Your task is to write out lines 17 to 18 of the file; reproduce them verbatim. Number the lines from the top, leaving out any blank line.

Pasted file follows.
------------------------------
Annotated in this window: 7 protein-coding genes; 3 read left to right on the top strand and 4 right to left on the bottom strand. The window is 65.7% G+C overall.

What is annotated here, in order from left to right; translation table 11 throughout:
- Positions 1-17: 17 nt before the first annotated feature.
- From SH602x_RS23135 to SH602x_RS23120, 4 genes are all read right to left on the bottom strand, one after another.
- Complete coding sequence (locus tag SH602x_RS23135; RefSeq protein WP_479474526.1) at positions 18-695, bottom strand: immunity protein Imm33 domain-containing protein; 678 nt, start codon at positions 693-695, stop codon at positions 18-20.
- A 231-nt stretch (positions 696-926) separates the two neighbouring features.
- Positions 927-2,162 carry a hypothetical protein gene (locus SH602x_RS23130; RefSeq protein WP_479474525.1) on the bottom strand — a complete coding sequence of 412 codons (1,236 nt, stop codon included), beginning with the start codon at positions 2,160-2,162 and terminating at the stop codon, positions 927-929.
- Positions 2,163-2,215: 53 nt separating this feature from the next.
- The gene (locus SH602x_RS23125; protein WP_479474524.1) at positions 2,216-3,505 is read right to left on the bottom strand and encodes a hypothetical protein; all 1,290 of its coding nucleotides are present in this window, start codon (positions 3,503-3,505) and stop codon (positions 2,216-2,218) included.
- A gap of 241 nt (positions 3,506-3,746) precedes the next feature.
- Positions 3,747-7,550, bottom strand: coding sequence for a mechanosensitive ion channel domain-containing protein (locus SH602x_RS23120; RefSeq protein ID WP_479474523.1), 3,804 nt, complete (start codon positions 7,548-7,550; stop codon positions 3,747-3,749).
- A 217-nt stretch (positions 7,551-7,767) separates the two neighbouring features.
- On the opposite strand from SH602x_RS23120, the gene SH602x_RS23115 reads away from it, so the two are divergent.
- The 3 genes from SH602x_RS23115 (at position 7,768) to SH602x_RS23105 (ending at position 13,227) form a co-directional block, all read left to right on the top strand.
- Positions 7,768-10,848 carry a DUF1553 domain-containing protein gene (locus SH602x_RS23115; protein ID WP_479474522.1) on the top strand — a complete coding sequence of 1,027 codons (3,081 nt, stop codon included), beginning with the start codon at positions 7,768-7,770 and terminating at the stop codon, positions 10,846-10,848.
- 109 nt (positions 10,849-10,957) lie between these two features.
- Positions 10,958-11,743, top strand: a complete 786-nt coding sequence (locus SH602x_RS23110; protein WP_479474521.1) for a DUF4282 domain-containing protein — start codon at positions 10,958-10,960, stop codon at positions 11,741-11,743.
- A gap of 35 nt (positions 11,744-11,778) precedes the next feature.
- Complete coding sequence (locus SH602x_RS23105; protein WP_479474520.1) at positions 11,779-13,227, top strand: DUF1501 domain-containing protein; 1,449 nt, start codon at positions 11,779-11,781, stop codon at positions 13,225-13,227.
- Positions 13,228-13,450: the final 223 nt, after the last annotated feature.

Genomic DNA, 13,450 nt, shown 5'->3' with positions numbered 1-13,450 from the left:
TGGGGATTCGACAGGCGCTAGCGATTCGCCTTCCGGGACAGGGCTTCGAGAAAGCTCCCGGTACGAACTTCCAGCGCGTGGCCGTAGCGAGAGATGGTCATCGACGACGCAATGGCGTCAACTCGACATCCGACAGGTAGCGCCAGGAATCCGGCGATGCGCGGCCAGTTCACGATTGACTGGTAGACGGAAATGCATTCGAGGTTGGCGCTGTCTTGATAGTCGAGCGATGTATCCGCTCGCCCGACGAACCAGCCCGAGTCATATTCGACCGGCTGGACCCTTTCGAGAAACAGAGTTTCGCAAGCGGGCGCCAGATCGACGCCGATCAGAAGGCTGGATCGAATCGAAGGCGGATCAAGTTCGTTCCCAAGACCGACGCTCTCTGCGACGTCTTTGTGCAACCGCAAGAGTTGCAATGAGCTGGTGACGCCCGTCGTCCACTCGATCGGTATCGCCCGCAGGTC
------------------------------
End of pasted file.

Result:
- Positions 10,958-11,743, top strand: a complete 786-nt coding sequence (locus SH602x_RS23110; protein WP_479474521.1) for a DUF4282 domain-containing protein — start codon at positions 10,958-10,960, stop codon at positions 11,741-11,743.
- A gap of 35 nt (positions 11,744-11,778) precedes the next feature.